i. it does not define or specify outcomes. and intellectual property.e.Principles of the trading system The WTO establishes a framework for trade policies. Both are embedded in the main WTO rules on goods. Five principles are of particular importance in understanding both the pre-1994 GATT and the WTO: 1. but their precise scope and nature differ across these areas. a WTO member has to grant the most favorable conditions under which it allows trade in a certain product type to all other WTO members. & the national treatment policy. That is. National treatment means that imported and locally-produced goods should be treated 22 . The MFN rule requires that a WTO member must apply the same conditions on all trade with other WTO members. services. It has two major components: the most favored nation (MFN) rule. it is concerned with setting the rules of the trade policy games. Grant someone a special favour & you have to do the same for all other WTO members. Non-Discrimination.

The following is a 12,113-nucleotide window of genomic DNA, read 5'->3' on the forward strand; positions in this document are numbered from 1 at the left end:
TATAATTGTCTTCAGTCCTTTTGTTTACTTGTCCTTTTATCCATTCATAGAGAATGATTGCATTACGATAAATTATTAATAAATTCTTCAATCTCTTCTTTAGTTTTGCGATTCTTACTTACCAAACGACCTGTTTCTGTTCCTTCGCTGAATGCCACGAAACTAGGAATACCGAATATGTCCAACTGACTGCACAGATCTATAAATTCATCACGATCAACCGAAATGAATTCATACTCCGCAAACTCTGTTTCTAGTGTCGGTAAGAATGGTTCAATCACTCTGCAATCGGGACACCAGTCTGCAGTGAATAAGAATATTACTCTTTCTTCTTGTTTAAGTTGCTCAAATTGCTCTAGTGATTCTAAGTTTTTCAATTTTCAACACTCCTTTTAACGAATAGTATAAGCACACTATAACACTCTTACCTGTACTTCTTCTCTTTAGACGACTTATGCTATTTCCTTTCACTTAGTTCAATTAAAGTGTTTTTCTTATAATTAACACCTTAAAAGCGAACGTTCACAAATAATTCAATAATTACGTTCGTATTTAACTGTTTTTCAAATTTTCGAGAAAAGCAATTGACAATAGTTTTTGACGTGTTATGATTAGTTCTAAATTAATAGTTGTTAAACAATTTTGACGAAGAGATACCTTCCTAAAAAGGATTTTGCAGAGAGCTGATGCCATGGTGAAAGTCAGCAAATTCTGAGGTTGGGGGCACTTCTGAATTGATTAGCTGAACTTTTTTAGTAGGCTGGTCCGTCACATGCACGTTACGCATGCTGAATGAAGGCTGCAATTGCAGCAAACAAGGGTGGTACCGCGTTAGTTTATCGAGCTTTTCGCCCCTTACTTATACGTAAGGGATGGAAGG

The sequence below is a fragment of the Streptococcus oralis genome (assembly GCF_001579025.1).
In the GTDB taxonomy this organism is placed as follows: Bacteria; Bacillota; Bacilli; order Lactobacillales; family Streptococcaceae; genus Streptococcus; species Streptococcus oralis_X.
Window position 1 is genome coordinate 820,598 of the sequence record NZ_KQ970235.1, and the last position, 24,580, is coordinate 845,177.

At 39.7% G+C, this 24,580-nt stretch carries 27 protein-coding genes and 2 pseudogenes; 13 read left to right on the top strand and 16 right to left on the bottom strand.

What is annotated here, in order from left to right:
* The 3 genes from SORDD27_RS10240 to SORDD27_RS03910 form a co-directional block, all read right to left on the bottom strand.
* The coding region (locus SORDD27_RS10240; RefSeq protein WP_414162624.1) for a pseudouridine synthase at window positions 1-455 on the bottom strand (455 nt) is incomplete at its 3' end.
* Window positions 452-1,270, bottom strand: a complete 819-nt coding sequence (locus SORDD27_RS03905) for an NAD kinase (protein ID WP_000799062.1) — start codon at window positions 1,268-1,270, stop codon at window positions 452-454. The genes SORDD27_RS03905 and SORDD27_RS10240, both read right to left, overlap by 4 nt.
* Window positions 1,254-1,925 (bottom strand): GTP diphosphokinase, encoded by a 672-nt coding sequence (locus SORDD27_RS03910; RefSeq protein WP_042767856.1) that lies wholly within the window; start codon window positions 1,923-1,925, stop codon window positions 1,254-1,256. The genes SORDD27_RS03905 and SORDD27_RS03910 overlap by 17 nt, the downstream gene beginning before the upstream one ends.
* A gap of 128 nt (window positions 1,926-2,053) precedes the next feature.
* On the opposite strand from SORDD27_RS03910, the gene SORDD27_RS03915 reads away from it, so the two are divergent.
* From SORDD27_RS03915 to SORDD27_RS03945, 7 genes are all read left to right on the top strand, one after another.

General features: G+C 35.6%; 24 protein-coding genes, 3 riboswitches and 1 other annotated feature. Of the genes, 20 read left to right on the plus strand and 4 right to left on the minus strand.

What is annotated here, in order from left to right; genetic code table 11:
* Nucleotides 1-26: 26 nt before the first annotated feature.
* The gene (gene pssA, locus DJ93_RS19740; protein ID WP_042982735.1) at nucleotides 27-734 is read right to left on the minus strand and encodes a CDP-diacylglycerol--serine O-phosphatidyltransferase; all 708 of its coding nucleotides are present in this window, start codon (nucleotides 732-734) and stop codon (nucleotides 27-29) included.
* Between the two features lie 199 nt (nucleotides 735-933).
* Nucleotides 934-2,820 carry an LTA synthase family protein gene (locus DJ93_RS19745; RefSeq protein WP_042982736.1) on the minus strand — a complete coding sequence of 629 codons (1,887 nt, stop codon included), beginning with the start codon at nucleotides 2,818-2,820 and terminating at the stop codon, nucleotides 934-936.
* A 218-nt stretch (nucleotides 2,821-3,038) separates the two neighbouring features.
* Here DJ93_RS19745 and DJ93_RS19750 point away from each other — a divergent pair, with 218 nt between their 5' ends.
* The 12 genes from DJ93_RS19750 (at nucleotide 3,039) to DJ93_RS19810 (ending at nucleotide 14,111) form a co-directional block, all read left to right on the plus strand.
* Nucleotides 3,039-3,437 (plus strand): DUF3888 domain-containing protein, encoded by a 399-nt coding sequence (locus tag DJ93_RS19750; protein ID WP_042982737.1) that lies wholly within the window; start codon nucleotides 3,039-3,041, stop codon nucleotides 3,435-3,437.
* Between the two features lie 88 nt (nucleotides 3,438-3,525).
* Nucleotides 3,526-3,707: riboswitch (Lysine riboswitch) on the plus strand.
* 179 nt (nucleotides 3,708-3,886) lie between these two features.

It reflects both a desire to limit the scope of free-riding that may arise because of the MFN rule. Binding & enforceable commitments. 2. If satisfaction is not obtained. 3. Reciprocity. The tariff commitments made by WTO members in a multilateral trade negotiation and on accession are enumerated in a schedules (list) of concessions. but only after negotiating with its trading partners.equally (at least after the foreign goods have entered the market) & was introduced to tackle non-tariff barriers to trade (e.g. security standards et al. technical standards. discriminating against imported goods). A related point is that for a nation to negotiate. it is necessary that the gain from doing so be greater than the gain available from unilateral liberalization. 23 . & a desire to obtain better access to foreign markets. reciprocal concessions intend to ensure that such gains will materialize. which could mean compensating them for loss of trade. the complaining country may invoke the WTO dispute settlement procedures. These schedules establish "ceiling bindings": a country can change its bindings.